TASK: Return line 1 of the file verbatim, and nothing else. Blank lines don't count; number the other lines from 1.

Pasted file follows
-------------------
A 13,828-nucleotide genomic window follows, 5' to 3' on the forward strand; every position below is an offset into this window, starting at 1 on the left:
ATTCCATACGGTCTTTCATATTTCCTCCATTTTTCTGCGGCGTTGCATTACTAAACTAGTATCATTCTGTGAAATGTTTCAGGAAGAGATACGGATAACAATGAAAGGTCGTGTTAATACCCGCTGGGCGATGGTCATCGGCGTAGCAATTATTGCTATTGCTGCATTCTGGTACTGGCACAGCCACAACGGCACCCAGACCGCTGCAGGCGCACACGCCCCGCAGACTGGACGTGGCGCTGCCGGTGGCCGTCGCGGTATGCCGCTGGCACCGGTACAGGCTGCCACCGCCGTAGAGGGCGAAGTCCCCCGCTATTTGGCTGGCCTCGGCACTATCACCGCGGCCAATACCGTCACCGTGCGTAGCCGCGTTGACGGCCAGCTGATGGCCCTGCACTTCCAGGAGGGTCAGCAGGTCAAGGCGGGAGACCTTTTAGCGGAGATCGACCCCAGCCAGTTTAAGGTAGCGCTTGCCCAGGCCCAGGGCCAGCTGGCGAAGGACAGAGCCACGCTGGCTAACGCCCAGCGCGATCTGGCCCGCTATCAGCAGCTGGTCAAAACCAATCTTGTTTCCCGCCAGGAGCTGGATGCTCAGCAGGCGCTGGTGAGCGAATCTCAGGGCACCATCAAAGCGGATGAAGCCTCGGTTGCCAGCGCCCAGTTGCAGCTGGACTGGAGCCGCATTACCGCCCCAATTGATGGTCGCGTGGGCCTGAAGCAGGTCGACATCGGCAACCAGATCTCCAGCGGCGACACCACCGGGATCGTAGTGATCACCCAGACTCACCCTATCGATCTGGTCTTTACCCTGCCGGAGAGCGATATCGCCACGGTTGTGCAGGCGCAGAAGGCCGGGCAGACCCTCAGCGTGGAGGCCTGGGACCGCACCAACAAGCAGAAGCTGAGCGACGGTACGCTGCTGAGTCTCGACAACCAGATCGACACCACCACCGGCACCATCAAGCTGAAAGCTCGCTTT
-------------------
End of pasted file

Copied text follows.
A 13,828-nucleotide genomic window follows, 5' to 3' on the forward strand; every position below is an offset into this window, starting at 1 on the left: